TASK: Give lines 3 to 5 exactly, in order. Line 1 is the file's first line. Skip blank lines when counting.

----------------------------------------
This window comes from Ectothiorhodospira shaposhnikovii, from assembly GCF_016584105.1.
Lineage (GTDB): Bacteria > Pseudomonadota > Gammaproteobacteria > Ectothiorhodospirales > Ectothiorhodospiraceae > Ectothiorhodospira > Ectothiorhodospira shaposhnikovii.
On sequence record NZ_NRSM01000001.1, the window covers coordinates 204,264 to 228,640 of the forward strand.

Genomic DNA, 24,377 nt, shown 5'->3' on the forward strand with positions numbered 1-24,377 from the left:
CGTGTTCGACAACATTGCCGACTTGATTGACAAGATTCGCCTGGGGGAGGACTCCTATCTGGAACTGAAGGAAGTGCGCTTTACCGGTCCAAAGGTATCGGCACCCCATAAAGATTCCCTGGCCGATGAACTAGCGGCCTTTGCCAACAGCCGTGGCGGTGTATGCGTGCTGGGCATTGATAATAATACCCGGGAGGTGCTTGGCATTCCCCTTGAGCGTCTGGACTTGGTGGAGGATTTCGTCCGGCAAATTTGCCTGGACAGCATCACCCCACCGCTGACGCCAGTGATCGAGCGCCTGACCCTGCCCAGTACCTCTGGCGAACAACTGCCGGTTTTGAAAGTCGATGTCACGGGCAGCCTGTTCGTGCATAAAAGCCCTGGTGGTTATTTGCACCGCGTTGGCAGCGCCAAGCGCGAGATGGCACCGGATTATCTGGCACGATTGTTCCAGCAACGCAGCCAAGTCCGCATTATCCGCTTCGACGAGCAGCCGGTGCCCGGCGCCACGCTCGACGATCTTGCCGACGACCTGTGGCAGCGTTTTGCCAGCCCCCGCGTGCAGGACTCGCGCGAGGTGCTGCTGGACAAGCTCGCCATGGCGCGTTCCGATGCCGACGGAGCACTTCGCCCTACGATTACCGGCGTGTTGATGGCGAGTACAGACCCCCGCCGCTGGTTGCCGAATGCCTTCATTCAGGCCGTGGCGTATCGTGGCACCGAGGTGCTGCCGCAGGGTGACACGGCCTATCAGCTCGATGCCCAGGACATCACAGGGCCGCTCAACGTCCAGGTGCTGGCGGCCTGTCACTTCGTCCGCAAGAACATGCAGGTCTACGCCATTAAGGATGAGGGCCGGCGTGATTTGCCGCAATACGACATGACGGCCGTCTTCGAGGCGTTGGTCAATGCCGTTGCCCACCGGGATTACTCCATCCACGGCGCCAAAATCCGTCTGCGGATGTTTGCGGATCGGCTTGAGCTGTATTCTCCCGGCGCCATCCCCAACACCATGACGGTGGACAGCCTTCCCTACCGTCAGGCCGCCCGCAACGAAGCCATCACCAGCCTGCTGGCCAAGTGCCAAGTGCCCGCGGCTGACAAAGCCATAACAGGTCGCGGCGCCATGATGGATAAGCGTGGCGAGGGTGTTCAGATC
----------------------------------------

On sequence record NZ_NRSM01000001.1, the window covers coordinates 204,264 to 228,640 of the forward strand.

Genomic DNA, 24,377 nt, shown 5'->3' on the forward strand with positions numbered 1-24,377 from the left:
CGTGTTCGACAACATTGCCGACTTGATTGACAAGATTCGCCTGGGGGAGGACTCCTATCTGGAACTGAAGGAAGTGCGCTTTACCGGTCCAAAGGTATCGGCACCCCATAAAGATTCCCTGGCCGATGAACTAGCGGCCTTTGCCAACAGCCGTGGCGGTGTATGCGTGCTGGGCATTGATAATAATACCCGGGAGGTGCTTGGCATTCCCCTTGAGCGTCTGGACTTGGTGGAGGATTTCGTCCGGCAAATTTGCCTGGACAGCATCACCCCACCGCTGACGCCAGTGATCGAGCGCCTGACCCTGCCCAGTACCTCTGGCGAACAACTGCCGGTTTTGAAAGTCGATGTCACGGGCAGCCTGTTCGTGCATAAAAGCCCTGGTGGTTATTTGCACCGCGTTGGCAGCGCCAAGCGCGAGATGGCACCGGATTATCTGGCACGATTGTTCCAGCAACGCAGCCAAGTCCGCATTATCCGCTTCGACGAGCAGCCGGTGCCCGGCGCCACGCTCGACGATCTTGCCGACGACCTGTGGCAGCGTTTTGCCAGCCCCCGCGTGCAGGACTCGCGCGAGGTGCTGCTGGACAAGCTCGCCATGGCGCGTTCCGATGCCGACGGAGCACTTCGCCCTACGATTACCGGCGTGTTGATGGCGAGTACAGACCCCCGCCGCTGGTTGCCGAATGCCTTCATTCAGGCCGTGGCGTATCGTGGCACCGAGGTGCTGCCGCAGGGTGACACGGCCTATCAGCTCGATGCCCAGGACATCACAGGGCCGCTCAACGTCCAGGTGCTGGCGGCCTGTCACTTCGTCCGCAAGAACATGCAGGTCTACGCCATTAAGGATGAGGGCCGGCGTGATTTGCCGCAATACGACATGACGGCCGTCTTCGAGGCGTTGGTCAATGCCGTTGCCCACCGGGATTACTCCATCCACGGCGCCAAAATCCGTCTGCGGATGTTTGCGGATCGGCTTGAGCTGTATTCTCCCGGCGCCATCCCCAACACCATGACGGTGGACAGCCTTCCCTACCGTCAGGCCGCCCGCAACGAAGCCATCACCAGCCTGCTGGCCAAGTGCCAAGTGCCCGCGGCTGACAAAGCCATAACAGGTCGCGGCGCCATGATGGATAAGCGTGGCGAGGGTGTTCAGATC